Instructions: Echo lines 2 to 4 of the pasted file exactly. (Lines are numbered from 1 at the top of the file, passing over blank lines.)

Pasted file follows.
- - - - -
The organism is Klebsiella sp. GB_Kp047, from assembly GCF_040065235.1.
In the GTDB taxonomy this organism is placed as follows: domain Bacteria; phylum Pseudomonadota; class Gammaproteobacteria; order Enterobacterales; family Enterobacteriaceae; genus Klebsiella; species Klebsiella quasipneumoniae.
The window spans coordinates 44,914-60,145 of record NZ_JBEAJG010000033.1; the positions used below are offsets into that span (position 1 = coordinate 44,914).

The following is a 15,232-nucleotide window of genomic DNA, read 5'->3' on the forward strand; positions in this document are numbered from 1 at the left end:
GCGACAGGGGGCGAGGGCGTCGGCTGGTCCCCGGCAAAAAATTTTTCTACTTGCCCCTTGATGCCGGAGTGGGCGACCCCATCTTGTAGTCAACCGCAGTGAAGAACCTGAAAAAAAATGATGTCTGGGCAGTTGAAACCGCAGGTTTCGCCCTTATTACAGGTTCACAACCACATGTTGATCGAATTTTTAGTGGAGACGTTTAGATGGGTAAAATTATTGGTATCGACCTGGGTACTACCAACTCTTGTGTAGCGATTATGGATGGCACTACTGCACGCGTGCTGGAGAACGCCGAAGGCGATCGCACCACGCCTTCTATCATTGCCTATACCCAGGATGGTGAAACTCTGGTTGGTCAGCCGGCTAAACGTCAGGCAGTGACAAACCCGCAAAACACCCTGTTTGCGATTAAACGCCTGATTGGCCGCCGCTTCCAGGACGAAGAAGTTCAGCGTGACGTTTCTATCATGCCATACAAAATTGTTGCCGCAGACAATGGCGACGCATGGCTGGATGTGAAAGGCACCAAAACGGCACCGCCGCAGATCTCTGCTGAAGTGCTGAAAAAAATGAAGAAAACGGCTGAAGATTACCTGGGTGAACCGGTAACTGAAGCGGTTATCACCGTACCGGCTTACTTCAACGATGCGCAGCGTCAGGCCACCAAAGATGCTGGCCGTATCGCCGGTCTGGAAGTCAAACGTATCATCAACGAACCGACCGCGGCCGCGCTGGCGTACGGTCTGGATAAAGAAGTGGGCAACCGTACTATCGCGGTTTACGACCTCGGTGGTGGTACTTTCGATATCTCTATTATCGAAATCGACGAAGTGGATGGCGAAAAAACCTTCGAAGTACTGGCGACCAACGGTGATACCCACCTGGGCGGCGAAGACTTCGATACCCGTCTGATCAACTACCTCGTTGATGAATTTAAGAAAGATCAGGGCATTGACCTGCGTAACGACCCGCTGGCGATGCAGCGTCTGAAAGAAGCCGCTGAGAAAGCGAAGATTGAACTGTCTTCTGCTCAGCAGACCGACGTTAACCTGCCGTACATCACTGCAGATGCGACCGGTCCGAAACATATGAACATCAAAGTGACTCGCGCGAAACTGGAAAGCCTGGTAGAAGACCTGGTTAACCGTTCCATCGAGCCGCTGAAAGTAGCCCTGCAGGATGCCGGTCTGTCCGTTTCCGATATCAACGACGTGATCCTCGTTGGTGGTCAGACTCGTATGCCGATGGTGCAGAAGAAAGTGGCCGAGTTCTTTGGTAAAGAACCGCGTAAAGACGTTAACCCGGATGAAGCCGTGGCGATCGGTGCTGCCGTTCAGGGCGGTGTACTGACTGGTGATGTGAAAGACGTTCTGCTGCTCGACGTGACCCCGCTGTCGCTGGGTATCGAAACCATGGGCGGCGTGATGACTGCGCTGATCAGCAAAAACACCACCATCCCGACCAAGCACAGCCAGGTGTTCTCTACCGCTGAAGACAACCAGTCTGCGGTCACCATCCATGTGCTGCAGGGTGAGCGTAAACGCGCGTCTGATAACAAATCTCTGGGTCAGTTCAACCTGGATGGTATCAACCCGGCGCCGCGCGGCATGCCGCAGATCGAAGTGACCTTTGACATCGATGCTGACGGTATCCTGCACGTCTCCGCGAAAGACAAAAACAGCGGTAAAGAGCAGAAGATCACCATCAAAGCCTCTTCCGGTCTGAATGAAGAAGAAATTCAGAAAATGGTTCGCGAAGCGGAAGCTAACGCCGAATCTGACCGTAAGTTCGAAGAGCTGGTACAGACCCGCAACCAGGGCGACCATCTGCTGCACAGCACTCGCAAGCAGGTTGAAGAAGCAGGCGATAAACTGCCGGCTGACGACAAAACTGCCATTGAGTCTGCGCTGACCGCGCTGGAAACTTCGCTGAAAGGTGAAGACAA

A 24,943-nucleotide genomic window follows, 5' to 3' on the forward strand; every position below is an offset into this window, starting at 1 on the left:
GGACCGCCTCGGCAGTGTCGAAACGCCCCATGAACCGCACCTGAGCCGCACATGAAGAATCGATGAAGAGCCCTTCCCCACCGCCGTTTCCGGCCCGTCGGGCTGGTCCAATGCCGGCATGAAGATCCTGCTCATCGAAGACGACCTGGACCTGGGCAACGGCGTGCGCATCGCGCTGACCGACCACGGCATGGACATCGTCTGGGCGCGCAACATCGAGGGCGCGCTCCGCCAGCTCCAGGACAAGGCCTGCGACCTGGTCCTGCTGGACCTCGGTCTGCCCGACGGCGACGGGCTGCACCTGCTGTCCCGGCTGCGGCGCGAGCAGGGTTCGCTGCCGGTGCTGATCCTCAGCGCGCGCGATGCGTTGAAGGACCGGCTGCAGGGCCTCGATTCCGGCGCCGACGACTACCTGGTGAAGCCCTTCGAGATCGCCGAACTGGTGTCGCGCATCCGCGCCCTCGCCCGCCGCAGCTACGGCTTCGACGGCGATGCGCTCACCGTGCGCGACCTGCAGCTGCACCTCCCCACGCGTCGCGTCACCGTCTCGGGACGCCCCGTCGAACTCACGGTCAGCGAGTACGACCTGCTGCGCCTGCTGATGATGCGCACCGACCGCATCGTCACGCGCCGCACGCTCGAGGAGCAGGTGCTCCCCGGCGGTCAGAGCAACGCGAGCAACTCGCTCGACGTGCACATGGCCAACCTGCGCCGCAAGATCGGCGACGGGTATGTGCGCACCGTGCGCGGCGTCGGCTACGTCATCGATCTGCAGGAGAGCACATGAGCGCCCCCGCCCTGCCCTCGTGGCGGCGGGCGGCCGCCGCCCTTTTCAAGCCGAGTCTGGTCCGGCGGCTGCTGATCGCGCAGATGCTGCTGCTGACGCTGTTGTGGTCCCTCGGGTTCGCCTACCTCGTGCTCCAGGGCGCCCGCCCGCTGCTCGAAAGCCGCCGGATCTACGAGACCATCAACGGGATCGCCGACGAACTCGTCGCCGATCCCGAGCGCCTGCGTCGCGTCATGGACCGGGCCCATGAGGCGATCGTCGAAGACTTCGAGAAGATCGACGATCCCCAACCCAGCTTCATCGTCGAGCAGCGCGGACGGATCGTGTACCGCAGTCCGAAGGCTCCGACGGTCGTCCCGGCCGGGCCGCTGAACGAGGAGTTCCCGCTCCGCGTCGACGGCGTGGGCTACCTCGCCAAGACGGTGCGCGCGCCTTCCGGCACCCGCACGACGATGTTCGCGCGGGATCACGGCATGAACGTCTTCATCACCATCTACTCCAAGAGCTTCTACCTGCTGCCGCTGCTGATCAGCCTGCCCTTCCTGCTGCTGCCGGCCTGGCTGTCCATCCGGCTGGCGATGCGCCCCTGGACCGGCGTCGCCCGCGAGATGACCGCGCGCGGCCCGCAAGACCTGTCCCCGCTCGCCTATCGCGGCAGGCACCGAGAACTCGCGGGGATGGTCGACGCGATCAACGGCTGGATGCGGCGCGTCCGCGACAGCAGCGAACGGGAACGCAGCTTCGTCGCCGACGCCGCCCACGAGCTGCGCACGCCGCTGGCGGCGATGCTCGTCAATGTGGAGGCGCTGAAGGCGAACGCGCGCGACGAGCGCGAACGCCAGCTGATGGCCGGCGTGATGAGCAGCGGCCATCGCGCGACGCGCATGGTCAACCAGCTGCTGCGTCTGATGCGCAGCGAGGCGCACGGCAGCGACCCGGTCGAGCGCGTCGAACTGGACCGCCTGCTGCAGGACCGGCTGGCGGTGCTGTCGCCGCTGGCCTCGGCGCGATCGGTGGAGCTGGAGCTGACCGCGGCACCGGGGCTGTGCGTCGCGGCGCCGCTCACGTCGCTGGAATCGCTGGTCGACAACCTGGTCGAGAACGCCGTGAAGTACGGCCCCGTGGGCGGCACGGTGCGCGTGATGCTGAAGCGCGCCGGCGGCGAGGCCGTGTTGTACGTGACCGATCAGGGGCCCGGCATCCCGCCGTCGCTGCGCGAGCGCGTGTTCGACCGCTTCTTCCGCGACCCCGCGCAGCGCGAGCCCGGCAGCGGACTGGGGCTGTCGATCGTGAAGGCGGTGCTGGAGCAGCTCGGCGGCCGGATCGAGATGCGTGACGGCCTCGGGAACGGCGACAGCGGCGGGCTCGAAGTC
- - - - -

In the GTDB taxonomy this organism is placed as follows: domain Bacteria; phylum Pseudomonadota; class Gammaproteobacteria; order Enterobacterales; family Enterobacteriaceae; genus Klebsiella; species Klebsiella quasipneumoniae.
The window spans coordinates 44,914-60,145 of record NZ_JBEAJG010000033.1; the positions used below are offsets into that span (position 1 = coordinate 44,914).

The following is a 15,232-nucleotide window of genomic DNA, read 5'->3' on the forward strand; positions in this document are numbered from 1 at the left end: